Your paragraph above about what modern journalism requires is a manifesto I can get behind, and I think if you read my book you’d find a lot of support for these ideas, along with many practical suggestions for how to put them in practice.

    But what I won’t do is surrender to the notion that news simply is what people want to see, and that all our business models need to chase people down whatever frivolous road some half-digested research happens to lead us on. We have to acknowledge that, while the institutional reporting models of the 20th century are no longer practical, effective reporting on insitutions is as important as ever — and, significantly, that the citizen participation we should be encouraging most is participation in the democratic systems that will determine all of our fates, from how much of our money we get to keep to how our kids are educated to whether our safety is protected to what country we invade next.

    My invocation of dog videos and bacon blogging is only a red herring if you’re willing to be vocal in distinguishing between this kind of content, which prevails on the Web, and thoughtful, original reporting and commentary that can inform people about their communities. But in your post, you seem to present YouTube and civic reporting as equivalent news choices, and that’s what I see as dangerous. No, the traditionally reported town council meeting that fails to capture the real relevance of that event doesn’t work any more. But YouTube, with rare exceptions, isn’t news. It’s entertainment. And pretending those are the same thing is harmful, because then — instead of using our time and talent and tools to help people participate in the decisions of town council, which funds our libraries and pays our police and paves our streets and regulates the cable companies that provide our high-speed Internet connection — we’ll just go and put up the easy dog-and-bacon video because that’s what people “prefer” in all the surveys and hit counts.

    In talking about how new media will change news gathering, presentation and consumption, it’s imperative that we distinguish between YouTube and the kind of projects supported by J-Lab. We need to talk about how to make these media meaningful. It’s not all about the ability to podcast — it’s imperatively about WHAT you’re podcasting. And unless that becomes an integral part of the discussion about new media and modern business models, we’re not adapting journalism, we’re killing it.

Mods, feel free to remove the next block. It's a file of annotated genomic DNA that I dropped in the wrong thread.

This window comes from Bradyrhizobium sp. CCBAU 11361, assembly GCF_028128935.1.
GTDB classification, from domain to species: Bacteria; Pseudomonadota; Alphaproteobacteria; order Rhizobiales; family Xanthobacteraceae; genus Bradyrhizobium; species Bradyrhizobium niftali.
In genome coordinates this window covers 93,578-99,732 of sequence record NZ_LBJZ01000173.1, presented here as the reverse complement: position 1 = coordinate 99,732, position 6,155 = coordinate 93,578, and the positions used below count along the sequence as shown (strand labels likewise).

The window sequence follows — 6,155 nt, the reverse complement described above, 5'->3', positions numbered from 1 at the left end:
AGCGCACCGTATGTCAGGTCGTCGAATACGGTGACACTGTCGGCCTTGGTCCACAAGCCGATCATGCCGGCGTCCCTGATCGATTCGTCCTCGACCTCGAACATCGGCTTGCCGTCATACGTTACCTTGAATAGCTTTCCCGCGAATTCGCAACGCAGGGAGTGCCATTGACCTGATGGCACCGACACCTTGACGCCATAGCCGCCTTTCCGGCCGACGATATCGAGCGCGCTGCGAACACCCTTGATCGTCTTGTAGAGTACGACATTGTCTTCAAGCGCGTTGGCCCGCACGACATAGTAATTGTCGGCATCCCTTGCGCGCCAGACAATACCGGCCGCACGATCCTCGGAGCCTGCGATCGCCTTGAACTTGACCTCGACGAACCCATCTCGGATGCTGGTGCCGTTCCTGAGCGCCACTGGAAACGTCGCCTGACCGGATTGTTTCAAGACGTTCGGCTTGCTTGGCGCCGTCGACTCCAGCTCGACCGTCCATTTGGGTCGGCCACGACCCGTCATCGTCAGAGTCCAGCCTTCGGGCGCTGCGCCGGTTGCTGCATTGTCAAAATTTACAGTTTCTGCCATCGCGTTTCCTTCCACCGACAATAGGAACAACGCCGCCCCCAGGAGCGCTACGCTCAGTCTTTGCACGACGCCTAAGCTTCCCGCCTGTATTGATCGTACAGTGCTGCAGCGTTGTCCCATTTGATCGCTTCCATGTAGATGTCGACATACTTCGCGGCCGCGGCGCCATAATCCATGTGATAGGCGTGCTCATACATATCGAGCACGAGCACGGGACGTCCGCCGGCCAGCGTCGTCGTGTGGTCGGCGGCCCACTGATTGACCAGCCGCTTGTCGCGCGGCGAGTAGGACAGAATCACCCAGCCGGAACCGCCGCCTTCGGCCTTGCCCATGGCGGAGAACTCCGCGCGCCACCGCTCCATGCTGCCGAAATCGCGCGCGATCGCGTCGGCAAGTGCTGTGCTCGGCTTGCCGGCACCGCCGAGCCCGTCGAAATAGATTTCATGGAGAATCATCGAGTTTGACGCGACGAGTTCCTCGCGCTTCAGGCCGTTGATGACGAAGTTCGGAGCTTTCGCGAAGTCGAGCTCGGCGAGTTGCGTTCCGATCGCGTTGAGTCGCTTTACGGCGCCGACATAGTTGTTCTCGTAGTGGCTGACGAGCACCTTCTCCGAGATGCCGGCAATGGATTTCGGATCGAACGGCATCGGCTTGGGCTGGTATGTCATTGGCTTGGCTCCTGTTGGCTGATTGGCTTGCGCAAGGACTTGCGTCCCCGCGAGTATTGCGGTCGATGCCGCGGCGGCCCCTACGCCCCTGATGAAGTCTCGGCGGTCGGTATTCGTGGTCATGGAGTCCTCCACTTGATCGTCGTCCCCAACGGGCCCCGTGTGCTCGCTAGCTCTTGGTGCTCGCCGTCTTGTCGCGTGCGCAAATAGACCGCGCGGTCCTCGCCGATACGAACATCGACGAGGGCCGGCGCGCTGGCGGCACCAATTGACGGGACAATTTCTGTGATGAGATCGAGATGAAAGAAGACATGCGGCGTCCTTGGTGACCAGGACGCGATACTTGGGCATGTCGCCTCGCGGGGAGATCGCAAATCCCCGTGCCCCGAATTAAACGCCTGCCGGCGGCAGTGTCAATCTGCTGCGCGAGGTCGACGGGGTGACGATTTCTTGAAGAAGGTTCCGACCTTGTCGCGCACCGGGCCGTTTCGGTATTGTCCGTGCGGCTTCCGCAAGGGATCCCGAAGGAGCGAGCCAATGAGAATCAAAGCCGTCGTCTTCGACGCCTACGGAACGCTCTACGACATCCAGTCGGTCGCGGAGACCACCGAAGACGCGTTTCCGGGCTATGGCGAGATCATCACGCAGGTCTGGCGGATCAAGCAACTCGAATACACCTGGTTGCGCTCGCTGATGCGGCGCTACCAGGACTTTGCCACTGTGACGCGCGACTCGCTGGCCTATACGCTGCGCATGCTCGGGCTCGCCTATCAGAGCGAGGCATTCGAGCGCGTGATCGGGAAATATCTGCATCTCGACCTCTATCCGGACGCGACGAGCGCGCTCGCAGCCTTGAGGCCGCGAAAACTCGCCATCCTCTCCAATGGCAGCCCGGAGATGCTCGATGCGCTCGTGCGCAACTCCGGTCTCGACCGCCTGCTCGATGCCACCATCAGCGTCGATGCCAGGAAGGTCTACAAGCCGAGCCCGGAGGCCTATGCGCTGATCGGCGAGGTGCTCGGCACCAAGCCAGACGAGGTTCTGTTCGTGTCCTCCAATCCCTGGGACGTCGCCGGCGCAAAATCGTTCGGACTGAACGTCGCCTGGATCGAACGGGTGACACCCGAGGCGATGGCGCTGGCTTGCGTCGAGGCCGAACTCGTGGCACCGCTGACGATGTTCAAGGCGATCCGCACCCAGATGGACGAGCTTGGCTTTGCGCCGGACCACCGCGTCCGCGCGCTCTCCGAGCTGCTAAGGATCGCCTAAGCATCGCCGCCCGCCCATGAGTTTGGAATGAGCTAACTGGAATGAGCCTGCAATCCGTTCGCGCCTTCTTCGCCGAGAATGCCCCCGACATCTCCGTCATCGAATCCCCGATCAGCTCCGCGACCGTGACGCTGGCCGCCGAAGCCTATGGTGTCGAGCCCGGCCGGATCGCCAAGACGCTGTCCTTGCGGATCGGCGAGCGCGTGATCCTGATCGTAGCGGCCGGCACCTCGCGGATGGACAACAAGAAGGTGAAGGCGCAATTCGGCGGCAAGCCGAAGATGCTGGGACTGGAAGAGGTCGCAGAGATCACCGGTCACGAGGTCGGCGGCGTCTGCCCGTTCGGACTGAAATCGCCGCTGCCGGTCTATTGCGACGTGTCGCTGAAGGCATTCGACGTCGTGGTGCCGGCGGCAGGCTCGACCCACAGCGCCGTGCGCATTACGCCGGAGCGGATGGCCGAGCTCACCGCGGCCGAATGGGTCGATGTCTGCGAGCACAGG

The most hopeful thing I’ve seen you write is your final answer in the college media interview, where you say, “I believe, that if you’re turned onto journalism because of the romantic myths of journalism (the crusading, typewriter wielding savior of all things civic and good, etc., and getting the scoop, and making a difference), there hasn’t been a better time since the early part of last century to be a journalist.”

    I think you might be right about this, but only if we teach aspiring journalists the value of this work as a pre-requisite to understanding new business pressures and technological tools. I’m not disparaging the latter, I’m simply insisting on the former.

  2. Two thoughts that I hope I can express clearly:

    First, I think you’re looking too much at the content of YouTube, not what it says about what people are really trying to get at through YouTube. There is a lot we can learn from YouTube without paying attention to the back and the dogs (an the cats). That’s what I want people to get.

    That said, we do need to be thoughtful and ask ourselves why 60 seconds of a baby laughing can be the most popular video for a month (last month, I think). That doesn’t mean we go out and film baby’s laughing and call it news. But it does mean that we need to think about the kind of human touch people are looking for, and I think traditional journalism has not been giving them for a few decades.

    Second, I don’t see any contradiction between making time and resources for covering Eagle Scout promotions and bake sales as well as perform a civic watch dog role.